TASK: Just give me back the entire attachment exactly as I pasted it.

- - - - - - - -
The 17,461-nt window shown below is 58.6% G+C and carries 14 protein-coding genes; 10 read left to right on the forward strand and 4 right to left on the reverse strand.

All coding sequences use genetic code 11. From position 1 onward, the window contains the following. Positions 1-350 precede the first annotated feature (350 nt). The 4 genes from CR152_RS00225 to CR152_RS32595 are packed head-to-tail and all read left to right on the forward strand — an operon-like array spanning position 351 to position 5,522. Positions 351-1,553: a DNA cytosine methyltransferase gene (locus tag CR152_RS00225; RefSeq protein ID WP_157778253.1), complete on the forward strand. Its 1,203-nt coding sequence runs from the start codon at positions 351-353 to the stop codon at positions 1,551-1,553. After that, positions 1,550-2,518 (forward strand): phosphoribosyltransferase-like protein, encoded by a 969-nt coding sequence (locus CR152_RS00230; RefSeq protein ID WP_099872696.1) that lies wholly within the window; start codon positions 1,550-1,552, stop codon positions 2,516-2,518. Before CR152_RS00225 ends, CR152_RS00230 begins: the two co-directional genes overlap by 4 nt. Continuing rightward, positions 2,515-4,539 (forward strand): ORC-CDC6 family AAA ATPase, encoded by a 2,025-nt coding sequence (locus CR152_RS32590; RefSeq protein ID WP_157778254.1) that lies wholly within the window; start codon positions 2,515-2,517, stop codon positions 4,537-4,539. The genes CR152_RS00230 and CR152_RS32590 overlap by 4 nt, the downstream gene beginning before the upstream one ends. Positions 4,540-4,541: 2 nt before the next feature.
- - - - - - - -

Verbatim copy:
The 17,461-nt window shown below is 58.6% G+C and carries 14 protein-coding genes; 10 read left to right on the forward strand and 4 right to left on the reverse strand.

All coding sequences use genetic code 11. From position 1 onward, the window contains the following. Positions 1-350 precede the first annotated feature (350 nt). The 4 genes from CR152_RS00225 to CR152_RS32595 are packed head-to-tail and all read left to right on the forward strand — an operon-like array spanning position 351 to position 5,522. Positions 351-1,553: a DNA cytosine methyltransferase gene (locus tag CR152_RS00225; RefSeq protein ID WP_157778253.1), complete on the forward strand. Its 1,203-nt coding sequence runs from the start codon at positions 351-353 to the stop codon at positions 1,551-1,553. After that, positions 1,550-2,518 (forward strand): phosphoribosyltransferase-like protein, encoded by a 969-nt coding sequence (locus CR152_RS00230; RefSeq protein ID WP_099872696.1) that lies wholly within the window; start codon positions 1,550-1,552, stop codon positions 2,516-2,518. Before CR152_RS00225 ends, CR152_RS00230 begins: the two co-directional genes overlap by 4 nt. Continuing rightward, positions 2,515-4,539 (forward strand): ORC-CDC6 family AAA ATPase, encoded by a 2,025-nt coding sequence (locus CR152_RS32590; RefSeq protein ID WP_157778254.1) that lies wholly within the window; start codon positions 2,515-2,517, stop codon positions 4,537-4,539. The genes CR152_RS00230 and CR152_RS32590 overlap by 4 nt, the downstream gene beginning before the upstream one ends. Positions 4,540-4,541: 2 nt before the next feature.